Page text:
Holiness Is Apparently Not A Gay Buddhist In Blue Jeans (Parshah Kedoshim)


Many of my friends struggle with this week’s Torah portion because of one line:

And a man who lies with a male as one would with a woman both of them have committed an abomination; they shall surely be put to death; their blood is upon themselves (Lev. 20:13).

It’s interesting to note that none of my friends are having theological problems with wearing blue jeans (Lev. 19:19), falsifying weights and measures (Lev. 19:35) or cussing out their mothers and fathers (Lev. 20:9).

I support gay rights. I have tattoos. I’m not on an epic quest to vandalize my local Buddhist monastery a la Abraham’s idol smashing and I’m freaked out by any attempt to create a new Sanhedrin in Israel (or anywhere for that matter). That puts me in a certain camp of Jewish thinking that, at times, is referred to as Cafeteria Religion: someone who shamelessly picks-and-chooses what they want out of religion.

The tricky thing is that it is just so easy to pick and choose, when the Torah gives us so many options.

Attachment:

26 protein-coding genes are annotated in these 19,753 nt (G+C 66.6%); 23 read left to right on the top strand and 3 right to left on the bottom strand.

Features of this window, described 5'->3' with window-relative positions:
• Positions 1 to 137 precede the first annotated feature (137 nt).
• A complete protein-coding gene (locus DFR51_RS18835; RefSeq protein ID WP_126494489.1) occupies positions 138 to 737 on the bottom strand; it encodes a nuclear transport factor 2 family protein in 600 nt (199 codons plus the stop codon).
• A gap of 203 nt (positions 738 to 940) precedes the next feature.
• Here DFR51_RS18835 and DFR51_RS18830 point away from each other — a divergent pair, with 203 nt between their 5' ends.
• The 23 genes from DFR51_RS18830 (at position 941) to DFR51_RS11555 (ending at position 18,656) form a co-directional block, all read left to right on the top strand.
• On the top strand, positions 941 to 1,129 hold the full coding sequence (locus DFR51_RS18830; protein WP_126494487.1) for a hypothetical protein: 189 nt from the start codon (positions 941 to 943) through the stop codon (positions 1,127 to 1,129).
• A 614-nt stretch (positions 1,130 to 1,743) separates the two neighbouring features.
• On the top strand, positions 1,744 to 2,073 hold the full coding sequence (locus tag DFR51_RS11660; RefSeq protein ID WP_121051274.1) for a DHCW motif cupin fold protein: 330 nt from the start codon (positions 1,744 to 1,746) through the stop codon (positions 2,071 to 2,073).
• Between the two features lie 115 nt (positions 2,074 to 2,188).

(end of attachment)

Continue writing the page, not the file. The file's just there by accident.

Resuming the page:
For example,holiness is not just a matter of following rules. It’s also a matter of having a pure heart, as the Torah tells us in this same portion:

Thou shalt not oppress thy neighbour…Thou shalt not curse the deaf, nor put a stumbling-block before the blind…Thou shalt not hate thy brother in thy heart…thou shalt love thy neighbour as thyself…if a stranger sojourn with thee in your land, ye shall not do him wrong…thou shalt love him as thyself; for ye were strangers in the land of Egypt (Lev 19:13-34).

It begs the questions: why do we struggle with one line of Torah about a sexual act, but don’t seem to be freaked out at all by the idea that we have to be one hundred percent selfless, loving all people as we love ourselves, treating everyone equally and never doing any harm to anyone, ever?

I think the answer is pretty  clear. The texts in Kedoshim which admonish what we think of as “homosexual” are texts to us, about the other. Those texts are about how others should live, and what our response to that should be. The loving texts of this same Torah portion speak to how we should treat others regardless of who they are. That’s a text that is completely about us.

It is easier to rally around an ideology that turns people into “its”, rather than an ideology that forces us to turn “its” into people. 

So what are you rallying around?